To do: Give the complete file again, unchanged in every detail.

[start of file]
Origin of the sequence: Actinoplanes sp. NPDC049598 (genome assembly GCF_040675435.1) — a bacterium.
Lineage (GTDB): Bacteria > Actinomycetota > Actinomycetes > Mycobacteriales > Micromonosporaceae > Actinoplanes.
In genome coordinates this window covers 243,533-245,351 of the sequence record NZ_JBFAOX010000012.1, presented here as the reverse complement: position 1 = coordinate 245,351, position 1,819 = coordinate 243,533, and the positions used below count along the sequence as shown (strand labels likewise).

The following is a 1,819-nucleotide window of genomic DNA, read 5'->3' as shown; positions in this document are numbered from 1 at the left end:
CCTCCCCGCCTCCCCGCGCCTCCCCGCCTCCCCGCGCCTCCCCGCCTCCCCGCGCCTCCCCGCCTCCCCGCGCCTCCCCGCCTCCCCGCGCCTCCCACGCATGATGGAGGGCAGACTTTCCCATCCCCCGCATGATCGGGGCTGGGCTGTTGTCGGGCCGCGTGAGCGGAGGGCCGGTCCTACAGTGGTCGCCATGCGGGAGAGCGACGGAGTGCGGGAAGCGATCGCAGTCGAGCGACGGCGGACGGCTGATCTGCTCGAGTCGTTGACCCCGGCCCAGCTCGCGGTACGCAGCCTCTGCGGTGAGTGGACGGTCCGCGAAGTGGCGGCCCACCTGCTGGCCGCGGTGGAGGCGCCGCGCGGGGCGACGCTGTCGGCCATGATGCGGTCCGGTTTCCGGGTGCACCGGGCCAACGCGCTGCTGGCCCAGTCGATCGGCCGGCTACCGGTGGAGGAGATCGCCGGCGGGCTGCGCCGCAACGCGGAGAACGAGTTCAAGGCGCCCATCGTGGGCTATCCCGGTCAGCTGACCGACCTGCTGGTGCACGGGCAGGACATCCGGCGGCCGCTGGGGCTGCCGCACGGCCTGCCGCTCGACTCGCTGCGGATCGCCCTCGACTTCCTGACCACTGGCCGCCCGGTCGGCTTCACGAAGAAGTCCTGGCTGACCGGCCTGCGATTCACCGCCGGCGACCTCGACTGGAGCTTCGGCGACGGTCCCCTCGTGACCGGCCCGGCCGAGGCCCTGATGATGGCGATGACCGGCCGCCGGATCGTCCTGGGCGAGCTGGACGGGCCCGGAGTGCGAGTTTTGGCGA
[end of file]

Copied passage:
Origin of the sequence: Actinoplanes sp. NPDC049598 (genome assembly GCF_040675435.1) — a bacterium.
Lineage (GTDB): Bacteria > Actinomycetota > Actinomycetes > Mycobacteriales > Micromonosporaceae > Actinoplanes.
In genome coordinates this window covers 243,533-245,351 of the sequence record NZ_JBFAOX010000012.1, presented here as the reverse complement: position 1 = coordinate 245,351, position 1,819 = coordinate 243,533, and the positions used below count along the sequence as shown (strand labels likewise).

The following is a 1,819-nucleotide window of genomic DNA, read 5'->3' as shown; positions in this document are numbered from 1 at the left end:
CCTCCCCGCCTCCCCGCGCCTCCCCGCCTCCCCGCGCCTCCCCGCCTCCCCGCGCCTCCCCGCCTCCCCGCGCCTCCCCGCCTCCCCGCGCCTCCCACGCATGATGGAGGGCAGACTTTCCCATCCCCCGCATGATCGGGGCTGGGCTGTTGTCGGGCCGCGTGAGCGGAGGGCCGGTCCTACAGTGGTCGCCATGCGGGAGAGCGACGGAGTGCGGGAAGCGATCGCAGTCGAGCGACGGCGGACGGCTGATCTGCTCGAGTCGTTGACCCCGGCCCAGCTCGCGGTACGCAGCCTCTGCGGTGAGTGGACGGTCCGCGAAGTGGCGGCCCACCTGCTGGCCGCGGTGGAGGCGCCGCGCGGGGCGACGCTGTCGGCCATGATGCGGTCCGGTTTCCGGGTGCACCGGGCCAACGCGCTGCTGGCCCAGTCGATCGGCCGGCTACCGGTGGAGGAGATCGCCGGCGGGCTGCGCCGCAACGCGGAGAACGAGTTCAAGGCGCCCATCGTGGGCTATCCCGGTCAGCTGACCGACCTGCTGGTGCACGGGCAGGACATCCGGCGGCCGCTGGGGCTGCCGCACGGCCTGCCGCTCGACTCGCTGCGGATCGCCCTCGACTTCCTGACCACTGGCCGCCCGGTCGGCTTCACGAAGAAGTCCTGGCTGACCGGCCTGCGATTCACCGCCGGCGACCTCGACTGGAGCTTCGGCGACGGTCCCCTCGTGACCGGCCCGGCCGAGGCCCTGATGATGGCGATGACCGGCCGCCGGATCGTCCTGGGCGAGCTGGACGGGCCCGGAGTGCGAGTTTTGGCGA